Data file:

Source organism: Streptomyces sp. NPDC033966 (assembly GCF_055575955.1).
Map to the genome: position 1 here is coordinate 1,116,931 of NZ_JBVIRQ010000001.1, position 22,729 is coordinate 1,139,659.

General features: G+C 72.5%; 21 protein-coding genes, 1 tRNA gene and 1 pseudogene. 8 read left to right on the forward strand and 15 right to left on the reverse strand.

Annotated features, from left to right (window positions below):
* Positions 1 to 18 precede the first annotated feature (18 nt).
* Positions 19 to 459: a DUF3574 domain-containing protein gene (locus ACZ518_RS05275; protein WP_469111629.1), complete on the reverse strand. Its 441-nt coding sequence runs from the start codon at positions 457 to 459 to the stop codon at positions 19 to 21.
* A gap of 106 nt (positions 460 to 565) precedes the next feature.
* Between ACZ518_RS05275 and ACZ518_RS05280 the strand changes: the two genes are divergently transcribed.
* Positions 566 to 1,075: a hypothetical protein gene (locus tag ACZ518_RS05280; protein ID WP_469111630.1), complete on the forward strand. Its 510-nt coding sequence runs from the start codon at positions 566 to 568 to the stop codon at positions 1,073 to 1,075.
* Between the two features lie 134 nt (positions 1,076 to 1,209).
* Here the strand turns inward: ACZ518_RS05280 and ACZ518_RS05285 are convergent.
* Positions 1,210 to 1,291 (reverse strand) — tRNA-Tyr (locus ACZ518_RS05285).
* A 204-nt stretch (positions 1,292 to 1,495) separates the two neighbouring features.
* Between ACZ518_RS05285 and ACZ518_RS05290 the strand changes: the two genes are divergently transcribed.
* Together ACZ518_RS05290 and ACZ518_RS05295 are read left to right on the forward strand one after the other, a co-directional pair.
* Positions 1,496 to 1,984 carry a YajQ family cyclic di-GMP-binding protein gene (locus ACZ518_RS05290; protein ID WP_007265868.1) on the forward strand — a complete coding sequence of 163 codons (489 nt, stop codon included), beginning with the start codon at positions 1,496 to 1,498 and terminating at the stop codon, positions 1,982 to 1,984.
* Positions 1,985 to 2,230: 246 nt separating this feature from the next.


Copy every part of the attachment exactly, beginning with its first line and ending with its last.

Source organism: Streptomyces sp. NPDC033966 (assembly GCF_055575955.1).
Map to the genome: position 1 here is coordinate 1,116,931 of NZ_JBVIRQ010000001.1, position 22,729 is coordinate 1,139,659.

General features: G+C 72.5%; 21 protein-coding genes, 1 tRNA gene and 1 pseudogene. 8 read left to right on the forward strand and 15 right to left on the reverse strand.

Annotated features, from left to right (window positions below):
* Positions 1 to 18 precede the first annotated feature (18 nt).
* Positions 19 to 459: a DUF3574 domain-containing protein gene (locus ACZ518_RS05275; protein WP_469111629.1), complete on the reverse strand. Its 441-nt coding sequence runs from the start codon at positions 457 to 459 to the stop codon at positions 19 to 21.
* A gap of 106 nt (positions 460 to 565) precedes the next feature.
* Between ACZ518_RS05275 and ACZ518_RS05280 the strand changes: the two genes are divergently transcribed.
* Positions 566 to 1,075: a hypothetical protein gene (locus tag ACZ518_RS05280; protein ID WP_469111630.1), complete on the forward strand. Its 510-nt coding sequence runs from the start codon at positions 566 to 568 to the stop codon at positions 1,073 to 1,075.
* Between the two features lie 134 nt (positions 1,076 to 1,209).
* Here the strand turns inward: ACZ518_RS05280 and ACZ518_RS05285 are convergent.
* Positions 1,210 to 1,291 (reverse strand) — tRNA-Tyr (locus ACZ518_RS05285).
* A 204-nt stretch (positions 1,292 to 1,495) separates the two neighbouring features.
* Between ACZ518_RS05285 and ACZ518_RS05290 the strand changes: the two genes are divergently transcribed.
* Together ACZ518_RS05290 and ACZ518_RS05295 are read left to right on the forward strand one after the other, a co-directional pair.
* Positions 1,496 to 1,984 carry a YajQ family cyclic di-GMP-binding protein gene (locus ACZ518_RS05290; protein ID WP_007265868.1) on the forward strand — a complete coding sequence of 163 codons (489 nt, stop codon included), beginning with the start codon at positions 1,496 to 1,498 and terminating at the stop codon, positions 1,982 to 1,984.
* Positions 1,985 to 2,230: 246 nt separating this feature from the next.